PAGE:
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Capturing moments. Sharing adventures.

Los Angeles native. Tennessee transplant. 

Sugar Camp Farm: Sheep-herding

Sugar Camp Farm: Sheep-herding

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Is it just me or did anyone else just realize that "shepherd" almost exactly breaks down into "sheep herd(er)"?  

Don't worry — I just checked Wikipedia (which knows all, right?) and it confirmed that shepherd is, in fact, an amalgam (looked that up too — it means a mixture or a blend) of sheep herder! I knew I was kind of onto something.

Anyhow... THE SHEEP.

I went to visit and help Jesse and Lizzie out on the farm yesterday because it was the big day where the baby boys would be separated from their mamas. Kind of sad... but it does prevent them from getting a little too excited and impregnating the other females. 

Backing up a little: giving water to the sheep was actually my first solo job on the farm. It was also the first time I drove the "gator" by myself, in the same day I was taught how to drive the gator. Moving fast, I know.

My task was to load five of the big 5-gallon bottles of water on the gator. Then drive over to the sheep and take all those gallons and dispense them into their drinking tub. 

It was a SUCCESS! Even to this day. No one died from dehydration. The sheep all survived. I worked out some muscles. And I remembered to turn the electric fence current off and then on when I left. Didn't even shock myself.  

The sheep are funny to observe. They mostly just graze and eat the grass. Maybe lay in the shade when it gets a little hot. And they don't much care about me. I think when I first pulled up in the gator they thought I was Jesse and they all came a little closer to me than normal, maybe hoping they were going to get a whole new area to graze in. And then when they realized I just had the water and wasn't going to do much else for them, they turned away from me. I mean literally. Makes you kind of feel like the kid rejected at the lunch table. But they're still cool.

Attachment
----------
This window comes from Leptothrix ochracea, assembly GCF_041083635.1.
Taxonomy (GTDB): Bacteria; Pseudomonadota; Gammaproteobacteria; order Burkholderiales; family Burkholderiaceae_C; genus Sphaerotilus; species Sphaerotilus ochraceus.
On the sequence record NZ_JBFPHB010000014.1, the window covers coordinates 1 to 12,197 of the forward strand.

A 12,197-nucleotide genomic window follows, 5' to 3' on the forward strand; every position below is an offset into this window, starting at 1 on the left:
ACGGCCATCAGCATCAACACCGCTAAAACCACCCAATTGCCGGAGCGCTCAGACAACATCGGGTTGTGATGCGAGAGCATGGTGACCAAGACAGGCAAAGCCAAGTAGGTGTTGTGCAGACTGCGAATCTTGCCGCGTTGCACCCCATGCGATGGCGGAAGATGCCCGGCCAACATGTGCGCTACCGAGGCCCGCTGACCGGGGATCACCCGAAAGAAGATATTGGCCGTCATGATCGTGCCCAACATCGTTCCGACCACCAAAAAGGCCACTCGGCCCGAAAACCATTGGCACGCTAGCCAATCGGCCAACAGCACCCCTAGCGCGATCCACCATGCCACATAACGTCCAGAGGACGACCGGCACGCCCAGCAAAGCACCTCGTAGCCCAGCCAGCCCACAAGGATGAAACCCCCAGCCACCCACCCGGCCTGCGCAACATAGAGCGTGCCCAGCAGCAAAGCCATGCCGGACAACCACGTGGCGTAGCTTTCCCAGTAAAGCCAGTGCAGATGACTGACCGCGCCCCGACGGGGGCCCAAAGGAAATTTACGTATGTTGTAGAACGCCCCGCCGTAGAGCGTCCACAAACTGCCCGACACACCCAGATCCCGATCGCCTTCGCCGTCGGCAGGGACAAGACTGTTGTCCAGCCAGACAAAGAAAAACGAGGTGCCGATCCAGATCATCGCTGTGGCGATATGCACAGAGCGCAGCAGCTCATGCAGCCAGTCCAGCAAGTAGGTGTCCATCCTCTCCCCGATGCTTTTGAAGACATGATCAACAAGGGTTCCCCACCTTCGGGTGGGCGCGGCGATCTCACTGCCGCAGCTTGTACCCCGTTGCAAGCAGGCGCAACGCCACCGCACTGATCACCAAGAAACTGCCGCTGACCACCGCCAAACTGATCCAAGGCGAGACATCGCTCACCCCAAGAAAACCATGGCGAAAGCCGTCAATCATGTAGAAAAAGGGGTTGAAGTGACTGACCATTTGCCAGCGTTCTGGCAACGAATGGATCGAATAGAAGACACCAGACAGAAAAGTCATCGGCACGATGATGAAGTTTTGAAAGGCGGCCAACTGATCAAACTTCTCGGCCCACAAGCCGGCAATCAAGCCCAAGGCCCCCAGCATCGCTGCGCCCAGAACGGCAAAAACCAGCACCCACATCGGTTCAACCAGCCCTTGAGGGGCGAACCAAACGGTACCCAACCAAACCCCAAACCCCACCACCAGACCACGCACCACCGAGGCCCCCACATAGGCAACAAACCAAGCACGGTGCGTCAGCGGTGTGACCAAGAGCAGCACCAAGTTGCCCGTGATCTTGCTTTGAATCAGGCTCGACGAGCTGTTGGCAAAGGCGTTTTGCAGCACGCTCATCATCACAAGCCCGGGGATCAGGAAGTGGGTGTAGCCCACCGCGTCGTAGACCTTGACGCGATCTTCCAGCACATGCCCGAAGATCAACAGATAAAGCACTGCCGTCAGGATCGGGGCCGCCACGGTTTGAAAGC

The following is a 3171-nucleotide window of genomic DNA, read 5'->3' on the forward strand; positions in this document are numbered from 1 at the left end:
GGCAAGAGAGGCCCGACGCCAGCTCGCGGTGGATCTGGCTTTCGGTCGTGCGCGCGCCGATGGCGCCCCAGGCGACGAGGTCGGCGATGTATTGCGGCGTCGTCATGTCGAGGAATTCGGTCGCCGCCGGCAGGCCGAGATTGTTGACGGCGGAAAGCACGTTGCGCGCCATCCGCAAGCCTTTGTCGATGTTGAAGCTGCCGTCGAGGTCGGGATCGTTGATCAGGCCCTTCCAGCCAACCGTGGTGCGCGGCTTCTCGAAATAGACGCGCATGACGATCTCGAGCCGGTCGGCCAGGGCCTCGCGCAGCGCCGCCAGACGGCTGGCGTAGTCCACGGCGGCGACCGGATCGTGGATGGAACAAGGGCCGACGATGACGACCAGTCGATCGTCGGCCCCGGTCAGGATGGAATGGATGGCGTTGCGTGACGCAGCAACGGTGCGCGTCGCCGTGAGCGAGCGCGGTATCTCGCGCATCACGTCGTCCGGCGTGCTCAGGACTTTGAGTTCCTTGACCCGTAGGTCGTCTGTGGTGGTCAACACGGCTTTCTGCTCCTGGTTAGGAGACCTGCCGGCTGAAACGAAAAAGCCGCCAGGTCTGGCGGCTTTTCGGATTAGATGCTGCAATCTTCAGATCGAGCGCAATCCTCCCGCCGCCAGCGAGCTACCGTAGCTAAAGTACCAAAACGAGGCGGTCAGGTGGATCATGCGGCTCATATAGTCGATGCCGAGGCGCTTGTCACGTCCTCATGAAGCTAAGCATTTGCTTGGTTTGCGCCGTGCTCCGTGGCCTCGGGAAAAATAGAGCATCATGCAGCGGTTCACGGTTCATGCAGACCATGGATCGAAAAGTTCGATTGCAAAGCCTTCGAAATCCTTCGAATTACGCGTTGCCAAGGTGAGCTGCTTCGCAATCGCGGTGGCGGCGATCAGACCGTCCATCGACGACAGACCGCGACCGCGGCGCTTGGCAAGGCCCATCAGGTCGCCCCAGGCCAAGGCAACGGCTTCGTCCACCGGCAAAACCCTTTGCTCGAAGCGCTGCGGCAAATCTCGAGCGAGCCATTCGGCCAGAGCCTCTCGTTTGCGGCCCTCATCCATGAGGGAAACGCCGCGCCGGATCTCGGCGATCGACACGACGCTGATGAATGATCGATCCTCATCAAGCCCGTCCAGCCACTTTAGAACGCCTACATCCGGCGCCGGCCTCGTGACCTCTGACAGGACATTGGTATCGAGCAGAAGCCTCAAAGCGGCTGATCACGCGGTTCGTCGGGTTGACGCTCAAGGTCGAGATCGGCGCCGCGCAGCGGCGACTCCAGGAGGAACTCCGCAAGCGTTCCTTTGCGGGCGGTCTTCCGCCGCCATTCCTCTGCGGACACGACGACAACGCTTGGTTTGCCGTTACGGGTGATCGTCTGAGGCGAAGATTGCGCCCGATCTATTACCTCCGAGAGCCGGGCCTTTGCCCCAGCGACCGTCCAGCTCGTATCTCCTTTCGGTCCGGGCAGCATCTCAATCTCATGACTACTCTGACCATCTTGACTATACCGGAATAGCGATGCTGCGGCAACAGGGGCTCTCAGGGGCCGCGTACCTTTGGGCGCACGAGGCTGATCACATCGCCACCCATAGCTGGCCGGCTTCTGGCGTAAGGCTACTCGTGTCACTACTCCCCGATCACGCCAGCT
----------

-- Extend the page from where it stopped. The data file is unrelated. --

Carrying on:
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A lot of what Jesse does in taking care of the animals is making sure they have fresh areas to graze, meaning taking down fencing and putting new boundaries up for the sheep and other animals to go into. It's actually difficult to do — you have to methodologically plan out where they'll be going and then restructure the area. And if the ground is too hard, sometimes using a drill is necessary to stake the fence in. I never seemed to get it completely right, as hard as I pushed down on the stake with my foot. 

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And now, back to yesterday (which was Back to the Future Day...now it's Back to the Past Day, as in #tbt. I feel like there's a connection here. Or I'm just tired): separating the baby boy lambs from the mom's was not something I think anyone was looking forward to. But I prepared myself for a lot of bahh-ing and a little more urgency than other farm tasks.

Lizzie gave me a de-brief of the events that were going to take place: open the fencing, let the sheep through, act like football defense combined with a yoga-like zen energy so you don't move too fast and freak them out, but guard and herd them into the appropriate area. 

Then, once they're in their small enclosure, Lizzie took stats on their numbers. i took pictures. And finally, it was time. 

The anticipation exceeded the actual reality. Luckily. Everything ended up going very smoothly. I didn't even need to tackle anyone.

Each of the nine boys were caught by Jesse and Lizzie. That part was kind of comical and a little stressful to watch. It's the hardest part since, as I mentioned, they really don't want much to do with you. Any time you get close, they go as far to the opposite side as possible. So trying to catch and carry one was an interesting episode of the sheep all trying to run away in one direction with little area to run away to.

Once the lamb was captured though, it would immediately stop struggling or trying to escape. I don't know if that's the best survival tactic for sheep, but it worked well for our purposes. The male lambs were gathered and released into a separate area of the barn. And then we released all the females back into a new grazing area, before releasing the males into their personal grazing area — separate from the females.

With this method, they could still see their mom's so the weaning wasn't as desperate as it could be. Jesse was telling me of some more extreme consequences where a lamb might literally starve itself  to death because of the anxiety from being completely separated. 

Fortunately, that was not the case with these little ones. They just started grazing and minding their own business. And ignoring me again. 

Just all in a day's work. 

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